How I Avoid Impulse Shopping

Typically, I do not shop in groups or in high-stress situations, like sample or archival sales, but when I do, the temptation kicks in. I’m not alone, either–impulse purchases are not rare. My colleague, Vogue Runway’s Fashion News Writer José Criales-Unzetta, recently purchased a pajama set from the Marni x Uniqlo collaboration sale that he was element of. “Everything was selling out, so I was like, ‘I must have it instead of other people,’ ” he says. “To be fair, I have already worn everything else from the collab I got.”

According to the Harvard Business Review, in a stressful situation—like a possibly once-in-a-lifetime archival sale—our brains react differently, forcing us to make reactionary decisions instead of thoughtful, rational ones. I was worried about missing out on a piece of that sought-after archival pie, even if it came in the form of something I didn’t necessarily want. It was

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Twitter is testing shopping reminders for upcoming product drops

Twitter is testing a new shopping feature for previewing upcoming product releases. The feature, called Product Drops, allows brands to tease items before they go on sale, and customers can sign up to be reminded prior to the release through in-app notifications.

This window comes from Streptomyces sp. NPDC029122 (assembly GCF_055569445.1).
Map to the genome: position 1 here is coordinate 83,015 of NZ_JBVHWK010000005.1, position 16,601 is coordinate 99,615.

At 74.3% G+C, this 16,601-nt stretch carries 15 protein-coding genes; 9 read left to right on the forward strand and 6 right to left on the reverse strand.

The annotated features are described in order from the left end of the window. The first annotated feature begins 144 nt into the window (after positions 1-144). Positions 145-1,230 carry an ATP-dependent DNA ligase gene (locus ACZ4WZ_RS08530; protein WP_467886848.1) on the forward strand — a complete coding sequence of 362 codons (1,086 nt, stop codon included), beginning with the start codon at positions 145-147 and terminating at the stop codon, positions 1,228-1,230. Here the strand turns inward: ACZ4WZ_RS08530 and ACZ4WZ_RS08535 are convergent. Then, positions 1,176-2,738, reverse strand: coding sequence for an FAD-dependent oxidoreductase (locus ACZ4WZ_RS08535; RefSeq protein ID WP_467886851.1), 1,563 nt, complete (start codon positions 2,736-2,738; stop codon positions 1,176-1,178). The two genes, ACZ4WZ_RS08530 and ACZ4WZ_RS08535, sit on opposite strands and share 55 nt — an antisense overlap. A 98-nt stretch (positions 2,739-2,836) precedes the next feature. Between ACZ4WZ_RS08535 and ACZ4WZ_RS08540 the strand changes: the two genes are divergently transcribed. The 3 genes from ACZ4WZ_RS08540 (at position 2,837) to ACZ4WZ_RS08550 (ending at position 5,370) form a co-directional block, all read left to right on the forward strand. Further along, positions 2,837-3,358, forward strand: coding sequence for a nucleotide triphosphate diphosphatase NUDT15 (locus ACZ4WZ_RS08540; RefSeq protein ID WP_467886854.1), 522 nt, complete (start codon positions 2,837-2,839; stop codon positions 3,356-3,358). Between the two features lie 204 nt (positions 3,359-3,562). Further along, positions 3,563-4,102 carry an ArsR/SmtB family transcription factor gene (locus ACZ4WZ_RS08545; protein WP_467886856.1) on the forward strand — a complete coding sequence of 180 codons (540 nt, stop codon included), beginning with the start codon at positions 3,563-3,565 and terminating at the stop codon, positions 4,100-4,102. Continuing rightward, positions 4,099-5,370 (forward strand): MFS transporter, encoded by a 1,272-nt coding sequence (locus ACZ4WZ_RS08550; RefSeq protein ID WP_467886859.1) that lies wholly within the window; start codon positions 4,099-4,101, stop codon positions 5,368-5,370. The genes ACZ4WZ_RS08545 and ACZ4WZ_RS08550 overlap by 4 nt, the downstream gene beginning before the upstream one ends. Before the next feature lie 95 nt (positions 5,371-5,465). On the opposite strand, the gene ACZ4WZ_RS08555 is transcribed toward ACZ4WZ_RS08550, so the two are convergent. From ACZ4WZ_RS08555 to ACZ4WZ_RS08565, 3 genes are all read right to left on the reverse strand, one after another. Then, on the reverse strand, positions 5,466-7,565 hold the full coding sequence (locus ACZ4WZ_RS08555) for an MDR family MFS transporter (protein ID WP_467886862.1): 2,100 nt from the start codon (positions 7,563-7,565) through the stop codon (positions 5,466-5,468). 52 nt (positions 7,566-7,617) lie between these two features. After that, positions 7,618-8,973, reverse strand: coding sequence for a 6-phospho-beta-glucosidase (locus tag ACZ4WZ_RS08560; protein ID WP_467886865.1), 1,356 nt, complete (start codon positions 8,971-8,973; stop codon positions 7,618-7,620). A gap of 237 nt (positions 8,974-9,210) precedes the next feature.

The company shared how reminders would work in a blog post today. When brands set up product drops, shoppers can sign up for alerts by clicking a “remind me” button. Product drop tweets act like other posts on Twitter and can be liked, retweeted, bookmarked, and shared. Users who opt in to get reminders will get a notification 15 minutes before the time of the release and at the set time of the drop. When it’s time to purchase and users click the notification, they’ll be directed to a “shop on website” button leading to the brand’s site.

Image: Twitter

The test is currently limited to iOS users

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Adobe CEO says e-commerce is seeing price decreases, expects strong future for online shopping

Several categories of e-commerce are seeing price decreases and support the expectation that digital shopping among consumers will hold strong, Adobe chief executive Shantanu Narayen told CNBC’s Jim Cramer on Thursday.

“When you look at the total expense, in addition to the macroeconomic, where there may be a little bit more concern, what’s happening is actually you’re seeing some price decreases in elements like electronics or things that are happening with games,” Narayen said in an interview on “Mad Money.”

Grocery inflation is still high, he added.

The CEO’s comments come a day before the May consumer price index, which measures data mostly from non-online outlets, is set to come out. Wall Street nervously looked forward to the data on Thursday as a measure of the state of inflation, with stocks declining for the day.

Narayen also noted that consumer spending increased by $1 billion from April to May, according

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